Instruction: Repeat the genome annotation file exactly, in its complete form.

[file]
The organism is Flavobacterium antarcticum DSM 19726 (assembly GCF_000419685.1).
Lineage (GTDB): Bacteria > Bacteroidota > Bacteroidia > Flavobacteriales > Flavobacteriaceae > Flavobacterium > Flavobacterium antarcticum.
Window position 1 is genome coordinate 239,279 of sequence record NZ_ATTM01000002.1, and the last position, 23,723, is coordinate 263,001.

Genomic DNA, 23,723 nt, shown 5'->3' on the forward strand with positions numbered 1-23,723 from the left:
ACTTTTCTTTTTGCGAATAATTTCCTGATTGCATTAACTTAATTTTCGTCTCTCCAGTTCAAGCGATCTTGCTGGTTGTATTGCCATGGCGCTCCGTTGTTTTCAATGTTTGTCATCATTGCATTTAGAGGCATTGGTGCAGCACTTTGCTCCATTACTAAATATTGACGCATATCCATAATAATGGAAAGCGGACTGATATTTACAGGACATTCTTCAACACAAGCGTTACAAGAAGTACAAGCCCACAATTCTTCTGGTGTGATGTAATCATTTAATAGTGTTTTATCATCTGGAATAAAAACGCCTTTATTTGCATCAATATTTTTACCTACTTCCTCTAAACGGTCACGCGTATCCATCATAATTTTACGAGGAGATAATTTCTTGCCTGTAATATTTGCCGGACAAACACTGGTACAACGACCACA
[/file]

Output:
The organism is Flavobacterium antarcticum DSM 19726 (assembly GCF_000419685.1).
Lineage (GTDB): Bacteria > Bacteroidota > Bacteroidia > Flavobacteriales > Flavobacteriaceae > Flavobacterium > Flavobacterium antarcticum.
Window position 1 is genome coordinate 239,279 of sequence record NZ_ATTM01000002.1, and the last position, 23,723, is coordinate 263,001.

Genomic DNA, 23,723 nt, shown 5'->3' on the forward strand with positions numbered 1-23,723 from the left:
ACTTTTCTTTTTGCGAATAATTTCCTGATTGCATTAACTTAATTTTCGTCTCTCCAGTTCAAGCGATCTTGCTGGTTGTATTGCCATGGCGCTCCGTTGTTTTCAATGTTTGTCATCATTGCATTTAGAGGCATTGGTGCAGCACTTTGCTCCATTACTAAATATTGACGCATATCCATAATAATGGAAAGCGGACTGATATTTACAGGACATTCTTCAACACAAGCGTTACAAGAAGTACAAGCCCACAATTCTTCTGGTGTGATGTAATCATTTAATAGTGTTTTATCATCTGGAATAAAAACGCCTTTATTTGCATCAATATTTTTACCTACTTCCTCTAAACGGTCACGCGTATCCATCATAATTTTACGAGGAGATAATTTCTTGCCTGTAATATTTGCCGGACAAACACTGGTACAACGACCACA